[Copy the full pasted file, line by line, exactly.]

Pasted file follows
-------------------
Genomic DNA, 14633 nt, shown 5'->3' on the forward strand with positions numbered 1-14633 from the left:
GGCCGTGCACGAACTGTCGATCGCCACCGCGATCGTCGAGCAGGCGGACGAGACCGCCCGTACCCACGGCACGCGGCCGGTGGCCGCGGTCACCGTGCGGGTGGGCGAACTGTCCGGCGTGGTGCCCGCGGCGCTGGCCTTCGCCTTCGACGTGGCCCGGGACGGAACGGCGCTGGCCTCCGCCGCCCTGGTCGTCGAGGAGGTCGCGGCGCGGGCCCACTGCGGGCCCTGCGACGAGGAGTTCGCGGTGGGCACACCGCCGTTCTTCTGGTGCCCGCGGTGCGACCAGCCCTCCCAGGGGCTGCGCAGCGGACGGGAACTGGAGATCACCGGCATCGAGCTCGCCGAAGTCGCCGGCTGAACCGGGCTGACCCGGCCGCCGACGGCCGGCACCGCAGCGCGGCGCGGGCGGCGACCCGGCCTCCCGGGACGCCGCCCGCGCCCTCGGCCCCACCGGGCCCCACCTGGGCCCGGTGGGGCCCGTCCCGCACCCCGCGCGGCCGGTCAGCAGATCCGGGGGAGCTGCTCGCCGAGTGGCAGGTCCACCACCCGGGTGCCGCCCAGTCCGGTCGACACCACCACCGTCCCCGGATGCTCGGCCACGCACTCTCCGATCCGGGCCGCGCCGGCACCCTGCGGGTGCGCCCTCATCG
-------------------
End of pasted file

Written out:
Genomic DNA, 14633 nt, shown 5'->3' on the forward strand with positions numbered 1-14633 from the left:
GGCCGTGCACGAACTGTCGATCGCCACCGCGATCGTCGAGCAGGCGGACGAGACCGCCCGTACCCACGGCACGCGGCCGGTGGCCGCGGTCACCGTGCGGGTGGGCGAACTGTCCGGCGTGGTGCCCGCGGCGCTGGCCTTCGCCTTCGACGTGGCCCGGGACGGAACGGCGCTGGCCTCCGCCGCCCTGGTCGTCGAGGAGGTCGCGGCGCGGGCCCACTGCGGGCCCTGCGACGAGGAGTTCGCGGTGGGCACACCGCCGTTCTTCTGGTGCCCGCGGTGCGACCAGCCCTCCCAGGGGCTGCGCAGCGGACGGGAACTGGAGATCACCGGCATCGAGCTCGCCGAAGTCGCCGGCTGAACCGGGCTGACCCGGCCGCCGACGGCCGGCACCGCAGCGCGGCGCGGGCGGCGACCCGGCCTCCCGGGACGCCGCCCGCGCCCTCGGCCCCACCGGGCCCCACCTGGGCCCGGTGGGGCCCGTCCCGCACCCCGCGCGGCCGGTCAGCAGATCCGGGGGAGCTGCTCGCCGAGTGGCAGGTCCACCACCCGGGTGCCGCCCAGTCCGGTCGACACCACCACCGTCCCCGGATGCTCGGCCACGCACTCTCCGATCCGGGCCGCGCCGGCACCCTGCGGGTGCGCCCTCATCG